Claire gaped for a moment, seeing but not believing. When she regained control of her muscles an instant later, she dropped to her knees. "Charlie?!"
It was indeed the Englishman. His gaze lost its fearfulness when his eyes were able to focus on her face and he sat up slowly. "Claire, why are you here?" His voice was rougher and deeper than usual, unless that was Claire's memory playing tricks on her.
Claire frowned. "This is the beach, Charlie. Why are you here?"
"The beach?" Charlie repeated, looking around himself in confusion. His eyes took in the small pieces of plane wreckage littered about, the seemingly infinite ocean, and the endless miles of sand along the shore. When he looked back at Claire, she appeared concerned. He quickly thought of an excuse and delivered it flawlessly with a little half-smile and a shrug. "Must have been sleepwalking."
That, of course, did not explain why his shirt was soaked with sweat or why his eyes were glazed over or why the slightest noise made him jump.
"Charlie, are you all right? Do you feel ill or–" Claire started.
"I'm fine," Charlie said tightly. "I just got lost, is all."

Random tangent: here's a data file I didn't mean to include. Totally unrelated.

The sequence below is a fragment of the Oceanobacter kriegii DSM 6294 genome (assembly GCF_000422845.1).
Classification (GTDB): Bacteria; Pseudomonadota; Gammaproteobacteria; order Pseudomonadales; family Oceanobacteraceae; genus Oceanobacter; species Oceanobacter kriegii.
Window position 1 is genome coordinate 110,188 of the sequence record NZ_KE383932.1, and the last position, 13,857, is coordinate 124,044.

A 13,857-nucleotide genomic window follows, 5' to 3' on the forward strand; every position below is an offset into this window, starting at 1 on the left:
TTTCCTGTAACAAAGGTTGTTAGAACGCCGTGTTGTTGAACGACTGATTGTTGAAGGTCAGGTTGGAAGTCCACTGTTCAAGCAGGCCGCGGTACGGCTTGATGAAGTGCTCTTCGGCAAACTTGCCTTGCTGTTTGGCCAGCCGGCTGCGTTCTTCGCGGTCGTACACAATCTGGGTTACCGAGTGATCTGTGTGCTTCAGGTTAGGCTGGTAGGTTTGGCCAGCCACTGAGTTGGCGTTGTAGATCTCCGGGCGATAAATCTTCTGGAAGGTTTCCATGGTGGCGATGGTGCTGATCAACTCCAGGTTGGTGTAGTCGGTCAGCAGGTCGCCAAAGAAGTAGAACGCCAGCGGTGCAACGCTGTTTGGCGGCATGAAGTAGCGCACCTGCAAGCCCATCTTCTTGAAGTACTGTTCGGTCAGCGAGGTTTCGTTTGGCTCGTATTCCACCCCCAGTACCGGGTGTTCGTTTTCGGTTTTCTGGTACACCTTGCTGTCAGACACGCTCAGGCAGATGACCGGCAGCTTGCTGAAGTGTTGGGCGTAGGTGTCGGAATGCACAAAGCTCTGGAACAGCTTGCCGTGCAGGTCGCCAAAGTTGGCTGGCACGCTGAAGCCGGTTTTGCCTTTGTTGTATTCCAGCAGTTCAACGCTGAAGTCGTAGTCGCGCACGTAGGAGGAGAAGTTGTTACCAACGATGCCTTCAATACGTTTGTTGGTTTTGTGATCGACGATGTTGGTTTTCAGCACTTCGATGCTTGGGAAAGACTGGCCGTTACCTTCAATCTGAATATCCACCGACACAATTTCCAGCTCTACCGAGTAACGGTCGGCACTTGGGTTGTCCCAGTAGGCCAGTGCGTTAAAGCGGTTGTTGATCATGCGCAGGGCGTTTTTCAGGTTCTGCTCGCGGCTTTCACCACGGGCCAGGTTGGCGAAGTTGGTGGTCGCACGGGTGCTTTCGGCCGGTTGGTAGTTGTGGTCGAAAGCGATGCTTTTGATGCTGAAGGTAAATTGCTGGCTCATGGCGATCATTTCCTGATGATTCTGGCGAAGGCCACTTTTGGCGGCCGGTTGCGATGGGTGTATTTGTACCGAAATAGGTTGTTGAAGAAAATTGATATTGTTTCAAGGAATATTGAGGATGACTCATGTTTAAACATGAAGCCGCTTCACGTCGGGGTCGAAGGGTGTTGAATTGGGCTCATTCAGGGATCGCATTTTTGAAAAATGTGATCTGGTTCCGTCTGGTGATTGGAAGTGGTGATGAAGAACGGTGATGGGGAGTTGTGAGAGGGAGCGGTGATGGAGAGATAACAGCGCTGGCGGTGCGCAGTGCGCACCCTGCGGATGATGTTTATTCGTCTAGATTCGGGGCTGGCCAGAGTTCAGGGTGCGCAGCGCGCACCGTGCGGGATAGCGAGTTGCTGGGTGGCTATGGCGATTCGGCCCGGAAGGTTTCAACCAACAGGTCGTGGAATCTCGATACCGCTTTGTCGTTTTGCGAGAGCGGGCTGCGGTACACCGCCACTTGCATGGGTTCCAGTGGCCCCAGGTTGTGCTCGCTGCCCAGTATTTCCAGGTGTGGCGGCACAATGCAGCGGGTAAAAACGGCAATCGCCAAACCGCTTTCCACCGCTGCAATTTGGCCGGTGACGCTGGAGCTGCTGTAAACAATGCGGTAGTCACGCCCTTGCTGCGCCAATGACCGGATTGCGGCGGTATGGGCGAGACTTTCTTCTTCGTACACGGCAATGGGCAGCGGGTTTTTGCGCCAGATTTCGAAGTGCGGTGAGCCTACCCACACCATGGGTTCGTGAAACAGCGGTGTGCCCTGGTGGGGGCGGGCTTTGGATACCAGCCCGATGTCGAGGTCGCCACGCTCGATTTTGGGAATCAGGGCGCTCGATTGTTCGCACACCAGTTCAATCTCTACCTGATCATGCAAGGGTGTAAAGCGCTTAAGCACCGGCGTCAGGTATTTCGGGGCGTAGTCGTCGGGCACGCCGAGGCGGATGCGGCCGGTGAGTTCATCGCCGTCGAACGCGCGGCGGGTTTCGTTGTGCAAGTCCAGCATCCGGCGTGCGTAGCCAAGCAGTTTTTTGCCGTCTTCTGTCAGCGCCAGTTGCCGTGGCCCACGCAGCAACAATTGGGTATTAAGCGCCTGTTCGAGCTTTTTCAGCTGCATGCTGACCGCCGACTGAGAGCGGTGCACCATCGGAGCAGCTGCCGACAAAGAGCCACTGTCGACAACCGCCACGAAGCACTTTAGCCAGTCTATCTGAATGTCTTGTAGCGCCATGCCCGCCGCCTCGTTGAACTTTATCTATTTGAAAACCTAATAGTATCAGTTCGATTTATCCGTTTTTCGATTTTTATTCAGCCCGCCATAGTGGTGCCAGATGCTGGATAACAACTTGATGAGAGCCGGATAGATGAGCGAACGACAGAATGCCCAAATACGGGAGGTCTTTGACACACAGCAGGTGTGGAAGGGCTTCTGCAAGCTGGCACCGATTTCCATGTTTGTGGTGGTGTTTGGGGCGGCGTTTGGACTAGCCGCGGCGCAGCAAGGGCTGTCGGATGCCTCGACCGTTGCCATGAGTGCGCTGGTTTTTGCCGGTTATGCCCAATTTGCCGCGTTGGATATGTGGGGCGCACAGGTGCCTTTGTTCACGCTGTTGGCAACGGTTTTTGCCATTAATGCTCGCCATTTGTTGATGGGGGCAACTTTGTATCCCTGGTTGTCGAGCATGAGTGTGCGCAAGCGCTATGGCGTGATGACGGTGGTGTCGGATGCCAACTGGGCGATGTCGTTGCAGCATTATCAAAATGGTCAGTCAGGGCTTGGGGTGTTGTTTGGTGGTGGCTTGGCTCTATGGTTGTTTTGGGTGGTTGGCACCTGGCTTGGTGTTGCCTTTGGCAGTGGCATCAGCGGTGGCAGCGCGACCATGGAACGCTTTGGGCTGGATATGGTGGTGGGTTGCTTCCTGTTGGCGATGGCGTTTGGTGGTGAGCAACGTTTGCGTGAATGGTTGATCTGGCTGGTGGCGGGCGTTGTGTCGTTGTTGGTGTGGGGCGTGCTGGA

"You're a long way from your camp," she pointed out gently.
"Why aren't you asleep, anyway?" Charlie asked, glaring at her. He was eager to steer the topic away from himself as quickly as possible.
"The little one isn't in tune with my sleep cycle," Claire replied, giggling as she patted her stomach. For some reason the sound grated unpleasantly against Charlie's ears and he grimaced. His head was pounding and he rubbed his temples in an attempt to ward off some of the pain. Claire reached out to put her hand on his knee. "Charlie, are you sure you're not sick? I could get Sayid; he's got some medicine…"
"No!" Charlie hissed, his voice vehement. Claire's eyes widened and she pulled away from him quickly. Charlie forced his voice to sound gentler when he said, "Just… no. Claire, you know I'm not supposed to be here. Sayid would never help me. I have to go back to my camp now."
"Can you make it? By yourself, I mean?" Claire asked.
"Of course. I'm not an invalid, Claire," Charlie spat. He scrambled to his feet and started going back into the jungle, pausing only when he heard a slight groan. Upon turning around, he saw Claire struggling to get up with nothing to grab on to for help. Charlie walked back to her and put his arms around her, helping her stand up.
"All right then, are you?"